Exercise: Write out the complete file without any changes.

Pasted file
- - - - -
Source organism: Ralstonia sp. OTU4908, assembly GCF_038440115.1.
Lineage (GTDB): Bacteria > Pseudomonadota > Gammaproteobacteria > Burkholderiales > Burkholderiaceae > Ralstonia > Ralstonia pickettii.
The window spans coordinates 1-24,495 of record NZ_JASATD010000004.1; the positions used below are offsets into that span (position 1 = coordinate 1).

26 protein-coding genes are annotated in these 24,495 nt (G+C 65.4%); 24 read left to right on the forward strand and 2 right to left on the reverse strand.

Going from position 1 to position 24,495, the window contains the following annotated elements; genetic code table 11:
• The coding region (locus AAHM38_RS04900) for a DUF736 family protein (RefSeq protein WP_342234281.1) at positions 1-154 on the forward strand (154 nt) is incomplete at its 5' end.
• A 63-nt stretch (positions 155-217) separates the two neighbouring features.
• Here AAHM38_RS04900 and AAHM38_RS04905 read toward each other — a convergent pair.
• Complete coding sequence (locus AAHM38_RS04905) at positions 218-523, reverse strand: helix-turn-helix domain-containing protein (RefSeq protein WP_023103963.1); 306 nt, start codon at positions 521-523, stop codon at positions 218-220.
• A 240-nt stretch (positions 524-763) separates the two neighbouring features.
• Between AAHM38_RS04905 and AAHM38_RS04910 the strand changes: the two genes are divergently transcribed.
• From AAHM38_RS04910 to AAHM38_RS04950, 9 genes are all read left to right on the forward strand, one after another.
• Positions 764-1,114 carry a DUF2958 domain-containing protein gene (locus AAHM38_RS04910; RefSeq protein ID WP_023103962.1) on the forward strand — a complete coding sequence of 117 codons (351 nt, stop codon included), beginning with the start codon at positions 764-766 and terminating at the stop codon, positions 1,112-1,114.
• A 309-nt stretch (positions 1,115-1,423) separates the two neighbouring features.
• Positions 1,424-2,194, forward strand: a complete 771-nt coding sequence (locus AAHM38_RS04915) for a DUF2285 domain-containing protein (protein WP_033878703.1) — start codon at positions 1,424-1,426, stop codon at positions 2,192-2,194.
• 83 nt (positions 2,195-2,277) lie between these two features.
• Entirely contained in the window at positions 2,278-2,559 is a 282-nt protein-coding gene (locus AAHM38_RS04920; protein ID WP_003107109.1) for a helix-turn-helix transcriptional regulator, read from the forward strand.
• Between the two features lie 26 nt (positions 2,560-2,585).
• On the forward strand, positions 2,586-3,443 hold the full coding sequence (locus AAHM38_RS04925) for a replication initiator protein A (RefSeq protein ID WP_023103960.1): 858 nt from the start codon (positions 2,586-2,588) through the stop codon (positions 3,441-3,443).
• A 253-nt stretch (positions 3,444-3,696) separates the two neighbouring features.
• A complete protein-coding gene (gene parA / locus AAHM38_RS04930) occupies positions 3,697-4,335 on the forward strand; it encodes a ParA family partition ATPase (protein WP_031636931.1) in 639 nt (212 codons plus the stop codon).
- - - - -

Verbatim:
Source organism: Ralstonia sp. OTU4908, assembly GCF_038440115.1.
Lineage (GTDB): Bacteria > Pseudomonadota > Gammaproteobacteria > Burkholderiales > Burkholderiaceae > Ralstonia > Ralstonia pickettii.
The window spans coordinates 1-24,495 of record NZ_JASATD010000004.1; the positions used below are offsets into that span (position 1 = coordinate 1).

26 protein-coding genes are annotated in these 24,495 nt (G+C 65.4%); 24 read left to right on the forward strand and 2 right to left on the reverse strand.

Going from position 1 to position 24,495, the window contains the following annotated elements; genetic code table 11:
• The coding region (locus AAHM38_RS04900) for a DUF736 family protein (RefSeq protein WP_342234281.1) at positions 1-154 on the forward strand (154 nt) is incomplete at its 5' end.
• A 63-nt stretch (positions 155-217) separates the two neighbouring features.
• Here AAHM38_RS04900 and AAHM38_RS04905 read toward each other — a convergent pair.
• Complete coding sequence (locus AAHM38_RS04905) at positions 218-523, reverse strand: helix-turn-helix domain-containing protein (RefSeq protein WP_023103963.1); 306 nt, start codon at positions 521-523, stop codon at positions 218-220.
• A 240-nt stretch (positions 524-763) separates the two neighbouring features.
• Between AAHM38_RS04905 and AAHM38_RS04910 the strand changes: the two genes are divergently transcribed.
• From AAHM38_RS04910 to AAHM38_RS04950, 9 genes are all read left to right on the forward strand, one after another.
• Positions 764-1,114 carry a DUF2958 domain-containing protein gene (locus AAHM38_RS04910; RefSeq protein ID WP_023103962.1) on the forward strand — a complete coding sequence of 117 codons (351 nt, stop codon included), beginning with the start codon at positions 764-766 and terminating at the stop codon, positions 1,112-1,114.
• A 309-nt stretch (positions 1,115-1,423) separates the two neighbouring features.
• Positions 1,424-2,194, forward strand: a complete 771-nt coding sequence (locus AAHM38_RS04915) for a DUF2285 domain-containing protein (protein WP_033878703.1) — start codon at positions 1,424-1,426, stop codon at positions 2,192-2,194.
• 83 nt (positions 2,195-2,277) lie between these two features.
• Entirely contained in the window at positions 2,278-2,559 is a 282-nt protein-coding gene (locus AAHM38_RS04920; protein ID WP_003107109.1) for a helix-turn-helix transcriptional regulator, read from the forward strand.
• Between the two features lie 26 nt (positions 2,560-2,585).
• On the forward strand, positions 2,586-3,443 hold the full coding sequence (locus AAHM38_RS04925) for a replication initiator protein A (RefSeq protein ID WP_023103960.1): 858 nt from the start codon (positions 2,586-2,588) through the stop codon (positions 3,441-3,443).
• A 253-nt stretch (positions 3,444-3,696) separates the two neighbouring features.
• A complete protein-coding gene (gene parA / locus AAHM38_RS04930) occupies positions 3,697-4,335 on the forward strand; it encodes a ParA family partition ATPase (protein WP_031636931.1) in 639 nt (212 codons plus the stop codon).